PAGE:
(Click on any photo to see it larger and in more detail. Cliquez sur une vignette pour l’agrandir.) But wait, there’s more!

where will i eat today? or choosing a restaurant while visiting france

Eating well in France is important to me. Sometimes I organize my day around eating in a specific restaurant.

I live in France six months during the year, three months in Antibes, two months in Paris, and one month in Marseille. During those six months, I will eat lunch in a restaurant every day. Most of the time I will not repeat a restaurant. One can do the math. I eat in French restaurants 180 times each year.

If I am going to fly to France twice a year and spend between $1,000 and $1,500 for each ticket, I do not want to eat sandwiches or pizza or other fast foods while I am there. When I leave the apartment or hotel room in the morning, I do not want to carry a sack lunch nor do I want to eat “grab and go” meals. I want a good hot meal and I want to drink some wine. I will not become French when I am in France, but I can certainly pretend.

How does a visitor to France pick a restaurant? After all, eating in France should be an experience in itself. I suspect that most tourists choose a restaurant on the spur of the moment. If they are at Notre Dame, they will look around and choose one nearby, or select one that offers a menu that they understand, or pick a place that seems inviting or does not appear threatening.

That is a mistake. But, what should one do?

What do I NOT do?

Rarely will I rely on Yelp or TripAdvisor. (In fact I have blocked TripAdvisor on the my browser.) I am in France. Why would I take the advice of English speaking tourists, mostly Americans, when choosing a French restaurant in France?

I do sometimes make an exception. On the advice of Annie Sargent from The Join Us in France Travel Podcast, I have begun looking at Yelp reviews written in French by the French. That means typing into the search engines yelp.fr instead of yelp.com. But wait, there’s more!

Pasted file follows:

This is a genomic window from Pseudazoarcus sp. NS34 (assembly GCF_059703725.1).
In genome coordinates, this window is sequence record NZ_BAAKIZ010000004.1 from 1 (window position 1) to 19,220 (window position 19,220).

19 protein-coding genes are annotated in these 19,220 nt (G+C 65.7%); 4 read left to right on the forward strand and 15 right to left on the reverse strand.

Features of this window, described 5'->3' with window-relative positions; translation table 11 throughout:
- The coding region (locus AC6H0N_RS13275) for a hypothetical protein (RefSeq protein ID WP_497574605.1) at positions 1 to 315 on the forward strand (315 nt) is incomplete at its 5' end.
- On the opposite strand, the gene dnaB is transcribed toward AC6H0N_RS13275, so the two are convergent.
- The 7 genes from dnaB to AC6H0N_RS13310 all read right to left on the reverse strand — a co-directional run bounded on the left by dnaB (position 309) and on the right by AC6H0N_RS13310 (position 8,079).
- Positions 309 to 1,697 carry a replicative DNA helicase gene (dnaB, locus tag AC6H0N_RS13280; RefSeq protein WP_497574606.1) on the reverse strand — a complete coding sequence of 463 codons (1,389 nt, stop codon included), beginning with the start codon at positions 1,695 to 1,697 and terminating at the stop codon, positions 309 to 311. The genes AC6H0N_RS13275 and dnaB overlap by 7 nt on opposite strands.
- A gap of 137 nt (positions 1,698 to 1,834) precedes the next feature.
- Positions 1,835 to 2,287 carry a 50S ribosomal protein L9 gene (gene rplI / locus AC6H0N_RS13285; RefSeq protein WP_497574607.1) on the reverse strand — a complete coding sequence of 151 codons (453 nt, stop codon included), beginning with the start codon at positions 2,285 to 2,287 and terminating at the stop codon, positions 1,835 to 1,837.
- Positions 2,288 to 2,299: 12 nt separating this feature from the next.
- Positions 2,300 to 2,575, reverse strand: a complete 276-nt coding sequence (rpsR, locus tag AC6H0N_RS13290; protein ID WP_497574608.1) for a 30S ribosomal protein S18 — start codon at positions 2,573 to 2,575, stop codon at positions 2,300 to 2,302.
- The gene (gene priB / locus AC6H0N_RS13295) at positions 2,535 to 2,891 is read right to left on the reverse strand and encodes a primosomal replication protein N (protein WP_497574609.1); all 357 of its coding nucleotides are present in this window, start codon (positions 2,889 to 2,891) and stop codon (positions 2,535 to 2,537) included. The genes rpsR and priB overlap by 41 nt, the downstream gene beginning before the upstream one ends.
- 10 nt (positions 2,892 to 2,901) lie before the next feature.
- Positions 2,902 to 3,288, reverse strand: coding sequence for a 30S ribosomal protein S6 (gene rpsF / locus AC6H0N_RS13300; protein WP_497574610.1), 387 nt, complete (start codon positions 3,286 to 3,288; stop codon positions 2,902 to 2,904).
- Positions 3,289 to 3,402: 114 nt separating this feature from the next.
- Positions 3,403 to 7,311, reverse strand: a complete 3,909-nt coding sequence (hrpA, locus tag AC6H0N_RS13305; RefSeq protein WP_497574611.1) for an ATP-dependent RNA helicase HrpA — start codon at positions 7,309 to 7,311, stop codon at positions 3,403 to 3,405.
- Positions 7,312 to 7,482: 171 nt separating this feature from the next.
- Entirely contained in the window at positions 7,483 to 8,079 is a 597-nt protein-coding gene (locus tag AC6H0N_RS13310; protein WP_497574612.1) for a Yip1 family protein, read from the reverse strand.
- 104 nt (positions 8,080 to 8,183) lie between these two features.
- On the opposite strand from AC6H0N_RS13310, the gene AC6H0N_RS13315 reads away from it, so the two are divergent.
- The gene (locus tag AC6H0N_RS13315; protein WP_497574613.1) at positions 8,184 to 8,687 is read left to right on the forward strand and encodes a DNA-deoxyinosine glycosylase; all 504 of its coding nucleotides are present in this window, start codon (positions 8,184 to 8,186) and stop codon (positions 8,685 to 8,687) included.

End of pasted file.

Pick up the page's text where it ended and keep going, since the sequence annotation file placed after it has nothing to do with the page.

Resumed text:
holding two worlds apart, or living in a flying buttress

The streets in medieval villages are narrow, and in some villages, such as Grasse, France, one can stretch out the arms and touch the walls to each side.

Often the walls are tall, denying access to the light, except for parts of day when it manages to cut across the shadows and illuminates briefly patches of the bulwark and warms an otherwise gray day.

These tall walls, when built, needed support that the stone and construction could not provide.

Flying buttresses were devised to support walls from outside of a building. These structures projected perpendicularly from the face of a wall and served either to strengthen it or to resist the side thrust created by the load on an arch or a roof of the building. Notre-Dame de Paris in Paris is a good example.

While not considered flying buttresses per se, medieval buildings in France do rely on buttresses of another kind to prevent the walls of two adjacent buildings from collapsing into each other.

Projecting supports were built between the walls of two buildings and serves the same purpose as flying buttresses: they maintain the stability of the two walls and thus the entire building.

Besides the practical architectural reasons for putting these supports into place, they became passages for walking between the buildings. Some were built large enough to serve as small residences.

For obvious reasons these supports were built in the middle of passages between outlying streets. They are not portals per se or gates or doorways, although they do provide access to other public areas. (Click on any photo to see it larger and in more detail.)